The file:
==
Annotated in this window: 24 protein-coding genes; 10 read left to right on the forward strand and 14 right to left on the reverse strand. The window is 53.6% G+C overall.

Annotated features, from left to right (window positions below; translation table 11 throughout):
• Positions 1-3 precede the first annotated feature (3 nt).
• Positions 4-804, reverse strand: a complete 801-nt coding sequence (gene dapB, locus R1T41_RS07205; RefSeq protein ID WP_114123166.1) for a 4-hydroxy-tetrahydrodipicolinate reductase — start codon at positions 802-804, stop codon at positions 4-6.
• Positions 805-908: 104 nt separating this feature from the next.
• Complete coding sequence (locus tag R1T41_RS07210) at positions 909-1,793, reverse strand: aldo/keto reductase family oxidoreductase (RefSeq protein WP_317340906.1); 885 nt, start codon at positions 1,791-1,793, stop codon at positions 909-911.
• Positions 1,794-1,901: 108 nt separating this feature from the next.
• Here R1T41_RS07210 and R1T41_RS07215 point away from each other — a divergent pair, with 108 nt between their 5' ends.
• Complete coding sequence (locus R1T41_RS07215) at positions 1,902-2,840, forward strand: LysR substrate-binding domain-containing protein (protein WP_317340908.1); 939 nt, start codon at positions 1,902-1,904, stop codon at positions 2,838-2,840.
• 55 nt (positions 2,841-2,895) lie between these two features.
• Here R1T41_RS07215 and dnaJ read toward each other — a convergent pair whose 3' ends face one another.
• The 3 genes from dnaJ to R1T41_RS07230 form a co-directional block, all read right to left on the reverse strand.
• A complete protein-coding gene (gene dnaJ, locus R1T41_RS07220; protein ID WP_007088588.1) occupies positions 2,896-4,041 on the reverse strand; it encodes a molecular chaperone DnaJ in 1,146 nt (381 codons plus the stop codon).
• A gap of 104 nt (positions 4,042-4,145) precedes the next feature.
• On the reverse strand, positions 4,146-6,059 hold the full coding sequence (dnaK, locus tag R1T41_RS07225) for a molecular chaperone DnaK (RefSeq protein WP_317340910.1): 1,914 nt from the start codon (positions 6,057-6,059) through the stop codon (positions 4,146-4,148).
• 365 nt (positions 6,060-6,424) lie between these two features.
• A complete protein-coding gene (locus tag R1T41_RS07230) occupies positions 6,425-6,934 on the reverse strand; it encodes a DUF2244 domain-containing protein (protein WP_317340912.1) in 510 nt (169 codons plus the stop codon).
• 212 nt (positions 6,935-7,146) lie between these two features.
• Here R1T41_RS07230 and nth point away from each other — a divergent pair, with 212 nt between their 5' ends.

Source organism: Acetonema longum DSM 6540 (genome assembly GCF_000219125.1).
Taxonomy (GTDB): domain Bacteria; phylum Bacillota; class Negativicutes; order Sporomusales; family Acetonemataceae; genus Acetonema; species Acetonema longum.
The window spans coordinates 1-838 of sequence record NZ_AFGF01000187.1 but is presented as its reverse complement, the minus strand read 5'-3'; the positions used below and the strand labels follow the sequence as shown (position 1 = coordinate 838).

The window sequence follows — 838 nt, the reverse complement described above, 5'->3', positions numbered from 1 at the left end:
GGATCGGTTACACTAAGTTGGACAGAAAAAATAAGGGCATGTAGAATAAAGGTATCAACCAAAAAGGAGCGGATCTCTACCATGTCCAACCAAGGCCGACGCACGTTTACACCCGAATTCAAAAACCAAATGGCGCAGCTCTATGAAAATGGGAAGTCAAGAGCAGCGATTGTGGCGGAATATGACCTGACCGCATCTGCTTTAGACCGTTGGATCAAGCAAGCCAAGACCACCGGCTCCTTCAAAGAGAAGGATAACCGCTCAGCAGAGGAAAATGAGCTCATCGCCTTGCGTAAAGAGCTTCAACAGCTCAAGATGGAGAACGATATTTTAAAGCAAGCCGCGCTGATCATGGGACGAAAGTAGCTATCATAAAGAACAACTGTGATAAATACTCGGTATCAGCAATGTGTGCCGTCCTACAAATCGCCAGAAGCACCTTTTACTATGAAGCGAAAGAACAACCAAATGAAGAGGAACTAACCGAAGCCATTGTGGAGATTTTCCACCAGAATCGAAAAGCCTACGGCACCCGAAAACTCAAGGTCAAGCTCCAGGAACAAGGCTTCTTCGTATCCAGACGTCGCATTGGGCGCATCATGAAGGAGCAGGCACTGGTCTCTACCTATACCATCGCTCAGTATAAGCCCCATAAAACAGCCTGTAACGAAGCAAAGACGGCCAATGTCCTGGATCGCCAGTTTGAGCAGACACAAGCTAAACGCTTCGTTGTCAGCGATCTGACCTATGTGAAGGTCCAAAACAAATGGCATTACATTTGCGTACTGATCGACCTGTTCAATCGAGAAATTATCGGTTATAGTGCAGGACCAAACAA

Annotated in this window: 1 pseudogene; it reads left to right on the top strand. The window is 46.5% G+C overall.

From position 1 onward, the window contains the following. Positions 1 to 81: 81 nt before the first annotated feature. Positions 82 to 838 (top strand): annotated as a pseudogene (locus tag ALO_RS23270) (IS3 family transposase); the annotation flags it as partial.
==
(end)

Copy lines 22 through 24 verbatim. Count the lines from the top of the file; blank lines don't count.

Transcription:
The window spans coordinates 1-838 of sequence record NZ_AFGF01000187.1 but is presented as its reverse complement, the minus strand read 5'-3'; the positions used below and the strand labels follow the sequence as shown (position 1 = coordinate 838).

The window sequence follows — 838 nt, the reverse complement described above, 5'->3', positions numbered from 1 at the left end:
GGATCGGTTACACTAAGTTGGACAGAAAAAATAAGGGCATGTAGAATAAAGGTATCAACCAAAAAGGAGCGGATCTCTACCATGTCCAACCAAGGCCGACGCACGTTTACACCCGAATTCAAAAACCAAATGGCGCAGCTCTATGAAAATGGGAAGTCAAGAGCAGCGATTGTGGCGGAATATGACCTGACCGCATCTGCTTTAGACCGTTGGATCAAGCAAGCCAAGACCACCGGCTCCTTCAAAGAGAAGGATAACCGCTCAGCAGAGGAAAATGAGCTCATCGCCTTGCGTAAAGAGCTTCAACAGCTCAAGATGGAGAACGATATTTTAAAGCAAGCCGCGCTGATCATGGGACGAAAGTAGCTATCATAAAGAACAACTGTGATAAATACTCGGTATCAGCAATGTGTGCCGTCCTACAAATCGCCAGAAGCACCTTTTACTATGAAGCGAAAGAACAACCAAATGAAGAGGAACTAACCGAAGCCATTGTGGAGATTTTCCACCAGAATCGAAAAGCCTACGGCACCCGAAAACTCAAGGTCAAGCTCCAGGAACAAGGCTTCTTCGTATCCAGACGTCGCATTGGGCGCATCATGAAGGAGCAGGCACTGGTCTCTACCTATACCATCGCTCAGTATAAGCCCCATAAAACAGCCTGTAACGAAGCAAAGACGGCCAATGTCCTGGATCGCCAGTTTGAGCAGACACAAGCTAAACGCTTCGTTGTCAGCGATCTGACCTATGTGAAGGTCCAAAACAAATGGCATTACATTTGCGTACTGATCGACCTGTTCAATCGAGAAATTATCGGTTATAGTGCAGGACCAAACAA